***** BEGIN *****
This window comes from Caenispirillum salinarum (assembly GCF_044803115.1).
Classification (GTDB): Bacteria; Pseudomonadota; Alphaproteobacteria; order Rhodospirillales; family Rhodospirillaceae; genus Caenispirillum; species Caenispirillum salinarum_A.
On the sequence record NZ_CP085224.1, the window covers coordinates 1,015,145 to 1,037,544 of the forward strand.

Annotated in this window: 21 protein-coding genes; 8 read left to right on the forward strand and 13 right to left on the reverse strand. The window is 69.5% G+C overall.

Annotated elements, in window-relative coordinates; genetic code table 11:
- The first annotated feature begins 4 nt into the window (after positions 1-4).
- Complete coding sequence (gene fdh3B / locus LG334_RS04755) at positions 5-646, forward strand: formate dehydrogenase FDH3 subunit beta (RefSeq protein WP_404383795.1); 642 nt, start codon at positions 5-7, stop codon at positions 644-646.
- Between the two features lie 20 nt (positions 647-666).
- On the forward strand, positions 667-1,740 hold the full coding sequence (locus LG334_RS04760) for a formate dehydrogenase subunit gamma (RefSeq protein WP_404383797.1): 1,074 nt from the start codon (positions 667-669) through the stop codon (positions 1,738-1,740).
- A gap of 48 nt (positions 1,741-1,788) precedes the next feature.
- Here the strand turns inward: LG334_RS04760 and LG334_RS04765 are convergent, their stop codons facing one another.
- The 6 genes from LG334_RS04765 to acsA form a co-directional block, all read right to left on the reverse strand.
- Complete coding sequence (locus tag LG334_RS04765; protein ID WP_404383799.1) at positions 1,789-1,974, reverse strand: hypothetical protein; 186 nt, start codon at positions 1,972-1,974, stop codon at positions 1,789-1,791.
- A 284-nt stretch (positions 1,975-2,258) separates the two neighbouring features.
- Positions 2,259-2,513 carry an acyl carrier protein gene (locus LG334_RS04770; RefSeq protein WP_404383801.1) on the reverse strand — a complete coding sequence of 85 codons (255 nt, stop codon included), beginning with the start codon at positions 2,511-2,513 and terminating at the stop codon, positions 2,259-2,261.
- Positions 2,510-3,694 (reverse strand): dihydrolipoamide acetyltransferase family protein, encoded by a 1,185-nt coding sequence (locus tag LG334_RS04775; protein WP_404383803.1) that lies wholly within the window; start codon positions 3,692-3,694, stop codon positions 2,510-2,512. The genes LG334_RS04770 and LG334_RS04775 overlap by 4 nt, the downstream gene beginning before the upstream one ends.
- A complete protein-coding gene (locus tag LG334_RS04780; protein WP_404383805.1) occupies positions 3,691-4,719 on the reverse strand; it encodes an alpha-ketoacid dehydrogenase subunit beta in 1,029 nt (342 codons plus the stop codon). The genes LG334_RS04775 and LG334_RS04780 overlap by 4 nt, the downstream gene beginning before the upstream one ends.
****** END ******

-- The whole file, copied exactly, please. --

This window comes from Caenispirillum salinarum (assembly GCF_044803115.1).
Classification (GTDB): Bacteria; Pseudomonadota; Alphaproteobacteria; order Rhodospirillales; family Rhodospirillaceae; genus Caenispirillum; species Caenispirillum salinarum_A.
On the sequence record NZ_CP085224.1, the window covers coordinates 1,015,145 to 1,037,544 of the forward strand.

Annotated in this window: 21 protein-coding genes; 8 read left to right on the forward strand and 13 right to left on the reverse strand. The window is 69.5% G+C overall.

Annotated elements, in window-relative coordinates; genetic code table 11:
- The first annotated feature begins 4 nt into the window (after positions 1-4).
- Complete coding sequence (gene fdh3B / locus LG334_RS04755) at positions 5-646, forward strand: formate dehydrogenase FDH3 subunit beta (RefSeq protein WP_404383795.1); 642 nt, start codon at positions 5-7, stop codon at positions 644-646.
- Between the two features lie 20 nt (positions 647-666).
- On the forward strand, positions 667-1,740 hold the full coding sequence (locus LG334_RS04760) for a formate dehydrogenase subunit gamma (RefSeq protein WP_404383797.1): 1,074 nt from the start codon (positions 667-669) through the stop codon (positions 1,738-1,740).
- A gap of 48 nt (positions 1,741-1,788) precedes the next feature.
- Here the strand turns inward: LG334_RS04760 and LG334_RS04765 are convergent, their stop codons facing one another.
- The 6 genes from LG334_RS04765 to acsA form a co-directional block, all read right to left on the reverse strand.
- Complete coding sequence (locus tag LG334_RS04765; protein ID WP_404383799.1) at positions 1,789-1,974, reverse strand: hypothetical protein; 186 nt, start codon at positions 1,972-1,974, stop codon at positions 1,789-1,791.
- A 284-nt stretch (positions 1,975-2,258) separates the two neighbouring features.
- Positions 2,259-2,513 carry an acyl carrier protein gene (locus LG334_RS04770; RefSeq protein WP_404383801.1) on the reverse strand — a complete coding sequence of 85 codons (255 nt, stop codon included), beginning with the start codon at positions 2,511-2,513 and terminating at the stop codon, positions 2,259-2,261.
- Positions 2,510-3,694 (reverse strand): dihydrolipoamide acetyltransferase family protein, encoded by a 1,185-nt coding sequence (locus tag LG334_RS04775; protein WP_404383803.1) that lies wholly within the window; start codon positions 3,692-3,694, stop codon positions 2,510-2,512. The genes LG334_RS04770 and LG334_RS04775 overlap by 4 nt, the downstream gene beginning before the upstream one ends.
- A complete protein-coding gene (locus tag LG334_RS04780; protein WP_404383805.1) occupies positions 3,691-4,719 on the reverse strand; it encodes an alpha-ketoacid dehydrogenase subunit beta in 1,029 nt (342 codons plus the stop codon). The genes LG334_RS04775 and LG334_RS04780 overlap by 4 nt, the downstream gene beginning before the upstream one ends.